Tuesday, February 3, 2009

Undecideds rule in Virginia

Terry McAuliffe 18
Brian Moran 18
Creigh Deeds 11

The first of what will be monthly polls on the Virginia Governor's race from PPP finds most likely primary voters are undecided.

The poll brings good news and bad news for Terry McAuliffe. The good news is that there are already hints at how his deep war chest could eventually allow him to run away with the nomination. McAuliffe has already been up on tv in the Hampton Roads region for a little while, and he's earning 22% there to just 6% for Deeds and 5% for Moran. It's virtually unprecented for a Gubernatorial campaign to go on the air this early, and it appears to already be paying dividends for McAuliffe in a region of the state where none of the three contenders has a natural base. That has major implications for the impact his money could have moving forward.

At the same time, he has by far the largest number of likely primary voters who hold a negative view of him. 23% of likely primary voters have an unfavorable opinion of him, compared to just 10% for Moran and 9% for Deeds. That speaks to potential difficulty Democrats could have getting on the same page to fight Bob McDonnell in the general election if McAuliffe gets the nod.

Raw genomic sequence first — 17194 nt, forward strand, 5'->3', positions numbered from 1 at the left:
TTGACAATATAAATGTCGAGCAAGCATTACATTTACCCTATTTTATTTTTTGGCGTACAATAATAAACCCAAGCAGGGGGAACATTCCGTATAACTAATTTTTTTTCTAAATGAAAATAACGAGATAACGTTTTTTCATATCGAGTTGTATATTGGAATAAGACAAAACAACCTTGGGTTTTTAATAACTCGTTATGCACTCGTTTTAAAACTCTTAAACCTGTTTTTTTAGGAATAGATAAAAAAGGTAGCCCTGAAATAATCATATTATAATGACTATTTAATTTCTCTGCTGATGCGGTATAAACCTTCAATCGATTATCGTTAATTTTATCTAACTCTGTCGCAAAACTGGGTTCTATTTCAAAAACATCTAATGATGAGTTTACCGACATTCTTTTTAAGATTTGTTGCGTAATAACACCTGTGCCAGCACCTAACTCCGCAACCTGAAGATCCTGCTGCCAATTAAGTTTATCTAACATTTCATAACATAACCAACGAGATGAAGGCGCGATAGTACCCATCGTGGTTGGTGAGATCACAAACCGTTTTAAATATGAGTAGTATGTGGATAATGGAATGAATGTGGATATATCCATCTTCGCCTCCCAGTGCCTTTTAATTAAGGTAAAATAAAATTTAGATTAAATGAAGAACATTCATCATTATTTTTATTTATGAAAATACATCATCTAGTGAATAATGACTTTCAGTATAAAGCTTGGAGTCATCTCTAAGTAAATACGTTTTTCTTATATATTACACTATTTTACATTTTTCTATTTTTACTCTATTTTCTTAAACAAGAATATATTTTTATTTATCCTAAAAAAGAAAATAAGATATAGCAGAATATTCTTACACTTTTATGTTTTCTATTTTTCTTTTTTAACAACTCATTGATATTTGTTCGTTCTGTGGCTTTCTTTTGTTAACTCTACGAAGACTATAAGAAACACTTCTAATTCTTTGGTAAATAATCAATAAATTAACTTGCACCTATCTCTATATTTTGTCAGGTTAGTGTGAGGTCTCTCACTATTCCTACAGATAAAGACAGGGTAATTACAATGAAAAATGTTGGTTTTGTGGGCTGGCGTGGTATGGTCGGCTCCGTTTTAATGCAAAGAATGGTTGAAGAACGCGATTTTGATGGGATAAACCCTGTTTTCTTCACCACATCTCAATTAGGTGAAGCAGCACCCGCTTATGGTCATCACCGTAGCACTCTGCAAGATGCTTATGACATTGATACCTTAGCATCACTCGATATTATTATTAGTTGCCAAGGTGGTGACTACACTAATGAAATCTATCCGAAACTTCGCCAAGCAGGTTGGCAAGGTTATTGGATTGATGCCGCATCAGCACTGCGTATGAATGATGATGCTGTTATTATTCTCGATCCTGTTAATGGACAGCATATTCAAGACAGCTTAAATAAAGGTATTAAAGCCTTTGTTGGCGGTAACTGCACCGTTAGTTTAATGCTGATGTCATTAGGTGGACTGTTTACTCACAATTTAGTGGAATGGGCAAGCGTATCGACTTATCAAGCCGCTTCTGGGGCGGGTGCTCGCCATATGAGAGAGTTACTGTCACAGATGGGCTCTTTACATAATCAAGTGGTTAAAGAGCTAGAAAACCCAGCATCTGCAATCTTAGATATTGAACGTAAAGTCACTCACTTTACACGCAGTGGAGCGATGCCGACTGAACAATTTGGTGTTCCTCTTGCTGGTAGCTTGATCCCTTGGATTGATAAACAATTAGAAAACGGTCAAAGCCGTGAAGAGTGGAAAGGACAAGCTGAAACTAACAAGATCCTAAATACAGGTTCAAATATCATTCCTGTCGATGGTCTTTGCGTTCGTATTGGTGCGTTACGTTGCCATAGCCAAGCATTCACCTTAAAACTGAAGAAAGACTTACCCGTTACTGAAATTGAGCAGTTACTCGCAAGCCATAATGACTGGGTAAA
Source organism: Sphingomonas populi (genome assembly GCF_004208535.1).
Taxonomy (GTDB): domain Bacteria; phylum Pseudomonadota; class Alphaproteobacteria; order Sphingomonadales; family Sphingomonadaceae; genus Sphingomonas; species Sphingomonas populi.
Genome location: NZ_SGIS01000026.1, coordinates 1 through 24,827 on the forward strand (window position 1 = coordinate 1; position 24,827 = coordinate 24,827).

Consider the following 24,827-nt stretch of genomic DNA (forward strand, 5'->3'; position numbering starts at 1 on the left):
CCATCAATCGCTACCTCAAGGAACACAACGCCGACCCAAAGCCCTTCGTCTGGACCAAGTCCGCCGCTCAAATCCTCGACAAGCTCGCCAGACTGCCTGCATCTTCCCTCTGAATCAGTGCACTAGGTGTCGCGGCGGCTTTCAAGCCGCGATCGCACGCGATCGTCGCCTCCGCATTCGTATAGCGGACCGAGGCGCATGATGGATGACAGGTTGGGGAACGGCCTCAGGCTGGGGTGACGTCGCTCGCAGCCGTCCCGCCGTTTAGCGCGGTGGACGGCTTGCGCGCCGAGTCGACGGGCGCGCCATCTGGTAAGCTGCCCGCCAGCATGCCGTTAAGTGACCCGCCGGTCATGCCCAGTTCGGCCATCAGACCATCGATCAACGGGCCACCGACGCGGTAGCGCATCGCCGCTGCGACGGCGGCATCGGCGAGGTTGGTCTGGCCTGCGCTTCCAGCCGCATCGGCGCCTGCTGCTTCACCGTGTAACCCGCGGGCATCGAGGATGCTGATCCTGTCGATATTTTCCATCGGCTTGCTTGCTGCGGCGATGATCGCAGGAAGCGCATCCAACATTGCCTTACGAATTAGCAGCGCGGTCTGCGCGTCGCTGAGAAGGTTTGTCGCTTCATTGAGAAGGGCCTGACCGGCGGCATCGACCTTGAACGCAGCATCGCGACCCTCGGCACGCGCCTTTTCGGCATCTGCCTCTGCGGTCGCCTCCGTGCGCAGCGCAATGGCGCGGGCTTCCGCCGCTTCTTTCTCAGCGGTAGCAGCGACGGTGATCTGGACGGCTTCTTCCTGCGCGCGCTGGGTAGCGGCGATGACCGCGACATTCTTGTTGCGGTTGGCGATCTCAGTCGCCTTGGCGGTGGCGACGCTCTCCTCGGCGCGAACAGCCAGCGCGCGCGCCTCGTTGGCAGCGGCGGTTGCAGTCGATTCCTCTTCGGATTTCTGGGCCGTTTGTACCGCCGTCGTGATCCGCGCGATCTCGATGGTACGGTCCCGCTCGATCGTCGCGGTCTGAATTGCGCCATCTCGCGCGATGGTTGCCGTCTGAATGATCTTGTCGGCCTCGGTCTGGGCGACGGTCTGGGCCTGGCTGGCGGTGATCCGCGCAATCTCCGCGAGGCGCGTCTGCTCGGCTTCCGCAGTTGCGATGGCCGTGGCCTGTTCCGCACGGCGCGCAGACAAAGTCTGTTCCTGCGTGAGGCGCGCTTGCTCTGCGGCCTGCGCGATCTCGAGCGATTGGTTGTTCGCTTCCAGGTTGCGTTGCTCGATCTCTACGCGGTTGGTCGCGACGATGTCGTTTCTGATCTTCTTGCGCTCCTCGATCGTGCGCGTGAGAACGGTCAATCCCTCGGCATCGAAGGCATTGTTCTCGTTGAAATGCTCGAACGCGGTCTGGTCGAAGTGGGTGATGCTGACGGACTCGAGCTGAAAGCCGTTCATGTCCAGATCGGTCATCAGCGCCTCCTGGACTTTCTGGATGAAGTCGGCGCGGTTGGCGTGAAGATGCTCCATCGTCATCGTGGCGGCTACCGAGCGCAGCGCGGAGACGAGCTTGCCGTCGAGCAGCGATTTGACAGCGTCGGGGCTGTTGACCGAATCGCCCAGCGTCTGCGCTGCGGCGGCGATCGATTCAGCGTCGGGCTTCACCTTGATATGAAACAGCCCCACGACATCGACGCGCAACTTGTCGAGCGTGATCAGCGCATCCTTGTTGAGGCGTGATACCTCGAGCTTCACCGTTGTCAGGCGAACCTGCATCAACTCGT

Moran gets the best overall reviews from the voters with 34% viewing him favorably compared to 30% for McAuliffe and 23% for Deeds. Moran is polling particularly strong in northern Virginia, where he gets 34% to McAuliffe's 14% and receives a positive review from 49% of voters, better than any of the candidates is doing in any other region of the state.

The poll is perhaps most discouraging for Deeds. Even though he has previously run for statewide office, he appears to have the lowest name recognition of the three candidates. Although he does poll pretty well in the central part of the state he represents in Richmond, that area does not have a huge proportion of Democratic primary voters compared to two other key constituencies that he is polling poorly with: African Americans and folks in northern Virginia. With each of those groups he's currently at just 3%.

Independent voters and African Americans are two voter blocs that could play a pivotal role in the primary and currently have even higher levels of undecideds than the electorate at large. McAuliffe has an early lead with blacks, but 65% don't have their minds made up. Moran has the early edge with independents, who seem likely to choose the Democratic primary this year with the Republican nominee already decided, but 64% of them are currently ambivalent.

Full results here

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